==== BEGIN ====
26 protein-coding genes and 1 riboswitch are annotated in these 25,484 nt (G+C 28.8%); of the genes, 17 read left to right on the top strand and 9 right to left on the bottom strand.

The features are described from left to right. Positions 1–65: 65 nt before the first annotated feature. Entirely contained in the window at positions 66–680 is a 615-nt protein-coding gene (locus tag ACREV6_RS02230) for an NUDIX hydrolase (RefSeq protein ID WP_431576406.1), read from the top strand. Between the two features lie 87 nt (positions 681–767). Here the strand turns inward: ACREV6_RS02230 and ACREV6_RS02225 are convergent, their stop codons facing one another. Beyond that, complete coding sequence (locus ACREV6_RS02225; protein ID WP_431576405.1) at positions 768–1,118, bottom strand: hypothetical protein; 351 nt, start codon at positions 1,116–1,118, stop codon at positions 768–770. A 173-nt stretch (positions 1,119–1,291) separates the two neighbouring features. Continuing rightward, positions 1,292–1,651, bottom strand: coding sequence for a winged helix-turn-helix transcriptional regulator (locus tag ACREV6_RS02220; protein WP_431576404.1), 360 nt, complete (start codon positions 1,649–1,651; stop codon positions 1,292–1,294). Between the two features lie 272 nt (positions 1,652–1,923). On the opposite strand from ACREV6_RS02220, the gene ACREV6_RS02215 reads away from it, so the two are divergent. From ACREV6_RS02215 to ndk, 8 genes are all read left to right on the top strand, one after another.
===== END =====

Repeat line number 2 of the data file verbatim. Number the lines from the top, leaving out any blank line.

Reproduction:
The features are described from left to right. Positions 1–65: 65 nt before the first annotated feature. Entirely contained in the window at positions 66–680 is a 615-nt protein-coding gene (locus tag ACREV6_RS02230) for an NUDIX hydrolase (RefSeq protein ID WP_431576406.1), read from the top strand. Between the two features lie 87 nt (positions 681–767). Here the strand turns inward: ACREV6_RS02230 and ACREV6_RS02225 are convergent, their stop codons facing one another. Beyond that, complete coding sequence (locus ACREV6_RS02225; protein ID WP_431576405.1) at positions 768–1,118, bottom strand: hypothetical protein; 351 nt, start codon at positions 1,116–1,118, stop codon at positions 768–770. A 173-nt stretch (positions 1,119–1,291) separates the two neighbouring features. Continuing rightward, positions 1,292–1,651, bottom strand: coding sequence for a winged helix-turn-helix transcriptional regulator (locus tag ACREV6_RS02220; protein WP_431576404.1), 360 nt, complete (start codon positions 1,649–1,651; stop codon positions 1,292–1,294). Between the two features lie 272 nt (positions 1,652–1,923). On the opposite strand from ACREV6_RS02220, the gene ACREV6_RS02215 reads away from it, so the two are divergent. From ACREV6_RS02215 to ndk, 8 genes are all read left to right on the top strand, one after another.